|Cory Clouston is out as Wheat Kings' Head Coach|
The Cory Clouston coaching era with the Brandon Wheat Kings came and went in a span of 287 days.
After being hired last August 3rd and signing a two-year contract with the club, the Wheat Kings announced Tuesday that Clouston would not be back behind the bench for the 2012-2013 season.
“I have given a great deal of thought to our coaching situation for the upcoming season," said Brandon general manager Kelly McCrimmon in a release, "I do not want uncertainty with this important position and as a result have decided we will not have Cory return next season. He will perhaps have opportunities to coach professionally, failing that; we will honor the second year of his contract.”
The club is framing the move as a preventive one, not wanting to be caught without a head coach if Clouston were to leave for the professional job at some point in the next few months.
However, it had become apparent to even the most casual of the Wheat King fan that Clouston wasn’t the proper fit for a club that, moving forward, will be employing a number of rookie players in 2012-2013.
One could also argue that he wasn’t as good a fit for the club during the 2011-2012 season as initially thought.
The hard-driving coaching style employed by Clouston was looked upon with disdain by the players, and his treatment of the players, especially the younger players, became such an issue that sources told me that team captain Mark Stone met with GM Kelly McCrimmon midway through the season to discuss the matter.
In addition to those interactions with the players, there was also obvious dysfunction within the coaching staff.
On the ice, there was a real lack of offensive imagination to the Wheat Kings’ game in 2011-2012, and the club used mainly a passive style of play rather the aggressive style fans had grown accustomed to.
Skill development was put the back burner for a more defensive style while, in my mind, there were also some questions about how some players were used.
For example, Ryan Pulock and Eric Roy were overplayed on the blue line throughout the season, which may have led to their lack of production late in the season and in the playoffs (a combined 70 points prior to January 1st, 43 points after plus a combined eight points in eight playoff games).
Another would be how Ayrton Nikkel and Dylan Kuczek were handled in the first half of the season – not only playing forward when they were in the lineup, but also PRACTICING as forwards instead of as defencemen on a daily basis.
An observation during the post-season for me came in the post-season, when I had a chance to watch the Wheat Kings’ opponents (Calgary and Edmonton) practice, something not often afforded during the regular season.
Those teams ran high-tempo practices with coaching staffs that worked in sync with one another – two things lacking during Brandon’s practices.
Bottom line, Cory Clouston might be good with the X’s and O’s of the game, but his motivational techniques and personality might be in conflict with what’s effective in this day and age of hockey.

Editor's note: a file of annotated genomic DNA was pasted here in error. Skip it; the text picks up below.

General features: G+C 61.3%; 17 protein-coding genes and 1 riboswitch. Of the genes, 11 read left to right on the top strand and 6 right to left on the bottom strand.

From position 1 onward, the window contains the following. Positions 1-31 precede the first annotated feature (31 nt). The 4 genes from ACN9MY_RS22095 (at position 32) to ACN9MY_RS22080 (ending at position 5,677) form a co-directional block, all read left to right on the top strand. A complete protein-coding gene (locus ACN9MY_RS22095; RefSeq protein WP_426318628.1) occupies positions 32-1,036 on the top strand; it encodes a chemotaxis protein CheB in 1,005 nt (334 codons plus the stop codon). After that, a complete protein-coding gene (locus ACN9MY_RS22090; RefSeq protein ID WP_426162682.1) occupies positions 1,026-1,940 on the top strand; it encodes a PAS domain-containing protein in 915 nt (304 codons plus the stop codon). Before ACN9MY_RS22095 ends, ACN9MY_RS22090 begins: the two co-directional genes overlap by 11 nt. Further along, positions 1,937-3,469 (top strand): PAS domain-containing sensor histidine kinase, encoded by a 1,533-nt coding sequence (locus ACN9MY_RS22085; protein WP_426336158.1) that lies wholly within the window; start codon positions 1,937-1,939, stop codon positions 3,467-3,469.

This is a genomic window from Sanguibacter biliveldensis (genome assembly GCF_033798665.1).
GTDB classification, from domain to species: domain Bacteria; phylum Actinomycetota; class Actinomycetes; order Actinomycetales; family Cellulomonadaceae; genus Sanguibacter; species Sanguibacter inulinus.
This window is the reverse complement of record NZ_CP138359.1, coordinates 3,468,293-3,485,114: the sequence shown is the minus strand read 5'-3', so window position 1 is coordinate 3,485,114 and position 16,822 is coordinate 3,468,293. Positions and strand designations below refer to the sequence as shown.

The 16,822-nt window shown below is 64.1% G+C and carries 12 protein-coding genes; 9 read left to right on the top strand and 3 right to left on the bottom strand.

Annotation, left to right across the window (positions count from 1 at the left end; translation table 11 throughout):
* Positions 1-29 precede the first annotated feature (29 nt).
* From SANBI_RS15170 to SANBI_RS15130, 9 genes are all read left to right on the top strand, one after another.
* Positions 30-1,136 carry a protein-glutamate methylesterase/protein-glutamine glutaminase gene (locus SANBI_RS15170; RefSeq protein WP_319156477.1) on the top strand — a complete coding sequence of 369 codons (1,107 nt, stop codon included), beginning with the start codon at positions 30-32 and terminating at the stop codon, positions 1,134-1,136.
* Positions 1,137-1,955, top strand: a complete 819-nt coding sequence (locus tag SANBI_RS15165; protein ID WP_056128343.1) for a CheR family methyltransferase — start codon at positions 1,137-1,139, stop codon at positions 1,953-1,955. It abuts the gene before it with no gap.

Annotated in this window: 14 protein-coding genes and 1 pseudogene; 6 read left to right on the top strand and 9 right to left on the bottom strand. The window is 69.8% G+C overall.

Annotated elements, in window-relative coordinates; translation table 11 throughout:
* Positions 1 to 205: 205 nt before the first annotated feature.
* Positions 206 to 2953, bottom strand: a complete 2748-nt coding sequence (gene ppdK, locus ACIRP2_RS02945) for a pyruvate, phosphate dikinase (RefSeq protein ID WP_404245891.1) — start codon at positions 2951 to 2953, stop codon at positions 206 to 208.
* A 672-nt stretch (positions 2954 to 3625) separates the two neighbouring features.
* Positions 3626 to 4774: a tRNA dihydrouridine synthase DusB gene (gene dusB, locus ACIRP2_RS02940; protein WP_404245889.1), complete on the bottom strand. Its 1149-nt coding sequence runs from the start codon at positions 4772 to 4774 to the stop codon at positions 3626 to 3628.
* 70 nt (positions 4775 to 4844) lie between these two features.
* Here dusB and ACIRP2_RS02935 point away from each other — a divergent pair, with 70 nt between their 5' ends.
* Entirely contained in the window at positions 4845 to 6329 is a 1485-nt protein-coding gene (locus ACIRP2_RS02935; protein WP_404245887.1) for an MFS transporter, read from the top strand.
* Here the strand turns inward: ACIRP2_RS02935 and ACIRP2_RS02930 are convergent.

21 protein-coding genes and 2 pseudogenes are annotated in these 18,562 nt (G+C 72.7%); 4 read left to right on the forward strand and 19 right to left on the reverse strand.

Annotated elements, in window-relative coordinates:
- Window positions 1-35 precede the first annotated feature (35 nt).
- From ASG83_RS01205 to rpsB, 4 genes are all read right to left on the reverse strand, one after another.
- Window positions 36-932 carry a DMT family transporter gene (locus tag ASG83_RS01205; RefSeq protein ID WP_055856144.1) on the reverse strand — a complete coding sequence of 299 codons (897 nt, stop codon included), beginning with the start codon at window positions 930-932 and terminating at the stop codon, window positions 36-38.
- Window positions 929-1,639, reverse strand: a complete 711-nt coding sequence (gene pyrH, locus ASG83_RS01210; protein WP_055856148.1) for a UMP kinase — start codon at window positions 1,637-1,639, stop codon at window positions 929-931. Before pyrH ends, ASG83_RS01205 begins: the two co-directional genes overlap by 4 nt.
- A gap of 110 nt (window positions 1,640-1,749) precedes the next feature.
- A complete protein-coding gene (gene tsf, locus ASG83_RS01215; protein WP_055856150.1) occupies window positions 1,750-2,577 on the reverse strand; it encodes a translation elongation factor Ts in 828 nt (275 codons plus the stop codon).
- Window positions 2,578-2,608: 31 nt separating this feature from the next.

Does not being warm and fuzzy make Cory Clouston a poor hockey coach? Not in the least.
But, it does make him a difficult person to be around on a daily basis.
For the most part, I could pick and choose how much time I wanted to spend around him.
His players don’t have that much freedom.
Moving forward, Wheat Kings’ general manager Kelly McCrimmon said that no decision has been made on Clouston’s replacement.
“There are a lot of those things that I’ll give consideration. I’m telling you honestly, there has been no decision made with respect to the coaching for the 2012-2013 season,” McCrimmon told CKLQ’s Tyler Crayston, “I say that sincerely and, because of that, there’s not a lot more that I can say about any possibilities that you might throw out.”
I did go through a quick checklist in my head, and here’s some men I’d consider to be potential candidates:
Dean Chynoweth – former Swift Current Broncos’ GM/Coach and Seattle Head Coach. Was recently let go from his assistant coaching position with the NHL’s New York Islanders.
Dave Lowry – former NHL player spent one successful season as head coach of the WHL’s Calgary Hitmen in 2008-2009 before spending the past three years as an assistant coach with the NHL’s Calgary Flames. Was let go by the Flames last month.
Dave Hunchak – associate coach with the WHL’s Kamloops Blazers this past season after four years as head coach of the Moose Jaw Warriors.
Steve Hamilton – assistant coach with WHL’s Edmonton Oil Kings for past two seasons and former head coach of the AJHL’s Spruce Grove Saints.
Mike Vandenberghe – former Wheat Kings’ player and assistant coach, spent the past 1 ½ years as an assistant with the Moose Jaw Warriors. Prior to that, was head coach for the University of Regina Cougars and the SJHL’s Notre Dame Hounds.
Dave Struch – Saskatoon Blades’ assistant coach for the past six years, although whether he would leave the Blades as they prepare to host the Memorial Cup would be a question.
Darren Kruger – Medicine Hat Tigers’ assistant coach for the past five years.
Dean Brockman – longtime coach of the SJHL’s Humbolt Broncos, leading the team to four league title in the last six years.
Chad Mercier – former WHL assistant with Regina and Saskatoon, has spent the past six years as GM/Coach of the AJHL’s Bonnyville Pontiacs.
I would have to also throw both current Wheat Kings’ assistant coaches – Dwayne Gylywoychuk and Darren Ritchie – into the mix.